"Basically, I'm just trying to win more time on the field, regardless of where it's at. I might even try to talk (Special Teams) Coach (Joe) Marciano into letting me go down and cover a few kicks."
That doesn't seem out of the question, considering the toughness the 5-10, 177-pound wideout has always displayed. The Bucs acquired one of the league's best blocking receivers last spring when they traded for Keyshawn Johnson, but for most of his career Williams was considered the Bucs' best player in that role. That explains his extensive playing time in 1998, in a season in which he caught just 21 passes. The Buccaneers ran for 2,148 yards that season, the second best total in team history and the league's fourth-highest mark in 1999. Many times, Tampa Bay lined up with two tight ends and just one receiver…that receiver was generally Williams, who knew the ball wasn't going to be coming his way.
"I think blocking will always be my strong point because I did so much of it in college," he said. "I guess it's all technique, because I'm not the biggest guy. But I get in there and bang with the big guys and do what I can to try to free up the running back. I think that's all the coaches ask for: just go in and give it al you got and walk off with everything left on the field."
Blocking, special teams…let's see, what else is there? Ah, yes, pass-catching. Receivers are asked to do this from time to time. There's always a different period of Williams' career to focus on for each aspect of his job. For this one, let's turn to 1997.
That was his top receptions season, of course, but it was also the year he ranked among the league's leaders with 16 third-down grabs. His sure hands and good routes inspired confidence in QB Trent Dilfer in key moments, such as the fourth-down, fourth-quarter play against Arizona in September that turned into the game-winning touchdown.
He hasn't had as many passes thrown his way in the last few seasons, but he's ready. That's the key, in his estimation.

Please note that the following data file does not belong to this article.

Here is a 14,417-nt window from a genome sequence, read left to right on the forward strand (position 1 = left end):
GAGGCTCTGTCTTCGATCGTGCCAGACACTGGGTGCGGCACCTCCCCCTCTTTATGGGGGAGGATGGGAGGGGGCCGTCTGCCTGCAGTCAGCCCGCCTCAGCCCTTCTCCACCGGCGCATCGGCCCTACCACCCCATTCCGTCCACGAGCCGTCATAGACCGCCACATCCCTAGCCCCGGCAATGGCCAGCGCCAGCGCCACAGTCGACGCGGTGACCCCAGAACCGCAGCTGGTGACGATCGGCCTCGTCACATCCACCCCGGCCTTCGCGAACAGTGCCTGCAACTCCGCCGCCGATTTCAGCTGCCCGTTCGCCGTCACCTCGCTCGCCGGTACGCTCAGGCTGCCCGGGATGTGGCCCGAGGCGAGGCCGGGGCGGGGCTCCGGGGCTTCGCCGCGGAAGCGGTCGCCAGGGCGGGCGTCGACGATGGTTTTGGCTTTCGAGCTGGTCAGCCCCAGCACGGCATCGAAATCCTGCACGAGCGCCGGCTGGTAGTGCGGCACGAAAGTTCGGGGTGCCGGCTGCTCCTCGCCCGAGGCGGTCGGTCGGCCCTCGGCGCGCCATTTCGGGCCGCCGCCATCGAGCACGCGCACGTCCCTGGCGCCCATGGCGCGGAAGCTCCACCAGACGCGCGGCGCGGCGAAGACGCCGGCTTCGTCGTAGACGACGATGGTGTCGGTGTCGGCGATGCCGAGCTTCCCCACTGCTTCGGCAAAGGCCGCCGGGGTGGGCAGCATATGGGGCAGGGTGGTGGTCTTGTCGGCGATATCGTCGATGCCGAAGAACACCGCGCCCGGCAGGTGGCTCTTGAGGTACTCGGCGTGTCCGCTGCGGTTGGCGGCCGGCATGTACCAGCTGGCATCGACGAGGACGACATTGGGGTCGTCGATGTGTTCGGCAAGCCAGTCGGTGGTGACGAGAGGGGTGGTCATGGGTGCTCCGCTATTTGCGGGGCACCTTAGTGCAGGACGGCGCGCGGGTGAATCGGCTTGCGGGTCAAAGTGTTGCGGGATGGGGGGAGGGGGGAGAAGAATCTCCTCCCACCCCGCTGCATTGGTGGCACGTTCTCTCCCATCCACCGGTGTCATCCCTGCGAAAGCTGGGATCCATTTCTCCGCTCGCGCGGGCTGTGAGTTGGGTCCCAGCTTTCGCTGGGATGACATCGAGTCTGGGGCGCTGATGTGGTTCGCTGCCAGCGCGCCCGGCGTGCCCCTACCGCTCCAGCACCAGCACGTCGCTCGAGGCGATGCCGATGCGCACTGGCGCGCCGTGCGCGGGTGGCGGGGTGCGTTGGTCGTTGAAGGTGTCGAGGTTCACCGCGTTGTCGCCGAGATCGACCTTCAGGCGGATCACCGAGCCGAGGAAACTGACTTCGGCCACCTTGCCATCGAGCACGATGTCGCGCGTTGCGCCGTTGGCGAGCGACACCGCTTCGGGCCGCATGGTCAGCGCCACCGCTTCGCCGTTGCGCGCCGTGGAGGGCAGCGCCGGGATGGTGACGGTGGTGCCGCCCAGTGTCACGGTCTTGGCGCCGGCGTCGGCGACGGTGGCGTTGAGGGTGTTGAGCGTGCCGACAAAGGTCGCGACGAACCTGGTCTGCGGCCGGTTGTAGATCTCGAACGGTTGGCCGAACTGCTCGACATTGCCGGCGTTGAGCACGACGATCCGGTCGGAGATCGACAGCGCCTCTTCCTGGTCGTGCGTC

"I just go in every day trying to improve, trying to get things right that I messed up the previous day," he said. "I just try to get better, day to day, and that's pretty much all the coaches ask for. We have a new offense coming in, so I've been buried in my playbook, just like the rookies.
"I'm definitely the type of person who feels, if it's not broke, don't fix it. That's definitely what I want the coaches to see. I want them to have enough confidence that, if a guy goes down, I'm ready to step in. Being a backup player, you never know what you're role might be from week to week, so I just try to make myself prepared for whatever it might be. Whether it's going in to be the blocker in the fourth quarter to seal the game or being the guy to go in and make the clutch catch on third down…you just have to be prepared."
So, here we are on the eve of Williams' sixth Tampa Bay training camp. If the first five years have taught him anything, it's that there's no telling how he'll be used this fall. He does have his own thought of what the perfect role would be.
"Hopefully, a combination of everything," he said. "I definitely want to get the return game going again, and I also want to be more productive in the offense. I think I had a pretty good run of mini-camps (this offseason) and my body feels great. I'm rested up and ready to go at it in training camp."
Now he has been there before.